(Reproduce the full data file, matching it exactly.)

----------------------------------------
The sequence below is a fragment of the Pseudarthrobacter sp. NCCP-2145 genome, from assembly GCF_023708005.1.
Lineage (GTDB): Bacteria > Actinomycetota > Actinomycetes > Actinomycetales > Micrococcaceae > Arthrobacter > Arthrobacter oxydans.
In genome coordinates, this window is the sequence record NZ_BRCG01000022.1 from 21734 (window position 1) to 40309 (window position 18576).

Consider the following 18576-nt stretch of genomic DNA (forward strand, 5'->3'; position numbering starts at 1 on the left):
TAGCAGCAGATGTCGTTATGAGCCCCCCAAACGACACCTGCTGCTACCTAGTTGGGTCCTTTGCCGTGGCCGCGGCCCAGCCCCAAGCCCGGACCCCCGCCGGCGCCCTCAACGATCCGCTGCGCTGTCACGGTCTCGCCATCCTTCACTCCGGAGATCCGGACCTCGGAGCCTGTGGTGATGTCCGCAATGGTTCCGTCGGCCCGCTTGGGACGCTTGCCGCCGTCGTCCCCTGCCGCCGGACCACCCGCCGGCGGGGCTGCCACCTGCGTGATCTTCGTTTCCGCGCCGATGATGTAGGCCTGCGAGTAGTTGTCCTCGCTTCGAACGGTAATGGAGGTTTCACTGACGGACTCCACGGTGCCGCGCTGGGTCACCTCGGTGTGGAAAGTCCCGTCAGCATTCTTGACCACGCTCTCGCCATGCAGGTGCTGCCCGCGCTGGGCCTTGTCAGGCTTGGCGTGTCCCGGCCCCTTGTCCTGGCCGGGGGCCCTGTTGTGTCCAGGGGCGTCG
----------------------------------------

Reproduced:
The sequence below is a fragment of the Pseudarthrobacter sp. NCCP-2145 genome, from assembly GCF_023708005.1.
Lineage (GTDB): Bacteria > Actinomycetota > Actinomycetes > Actinomycetales > Micrococcaceae > Arthrobacter > Arthrobacter oxydans.
In genome coordinates, this window is the sequence record NZ_BRCG01000022.1 from 21734 (window position 1) to 40309 (window position 18576).

Consider the following 18576-nt stretch of genomic DNA (forward strand, 5'->3'; position numbering starts at 1 on the left):
TAGCAGCAGATGTCGTTATGAGCCCCCCAAACGACACCTGCTGCTACCTAGTTGGGTCCTTTGCCGTGGCCGCGGCCCAGCCCCAAGCCCGGACCCCCGCCGGCGCCCTCAACGATCCGCTGCGCTGTCACGGTCTCGCCATCCTTCACTCCGGAGATCCGGACCTCGGAGCCTGTGGTGATGTCCGCAATGGTTCCGTCGGCCCGCTTGGGACGCTTGCCGCCGTCGTCCCCTGCCGCCGGACCACCCGCCGGCGGGGCTGCCACCTGCGTGATCTTCGTTTCCGCGCCGATGATGTAGGCCTGCGAGTAGTTGTCCTCGCTTCGAACGGTAATGGAGGTTTCACTGACGGACTCCACGGTGCCGCGCTGGGTCACCTCGGTGTGGAAAGTCCCGTCAGCATTCTTGACCACGCTCTCGCCATGCAGGTGCTGCCCGCGCTGGGCCTTGTCAGGCTTGGCGTGTCCCGGCCCCTTGTCCTGGCCGGGGGCCCTGTTGTGTCCAGGGGCGTCG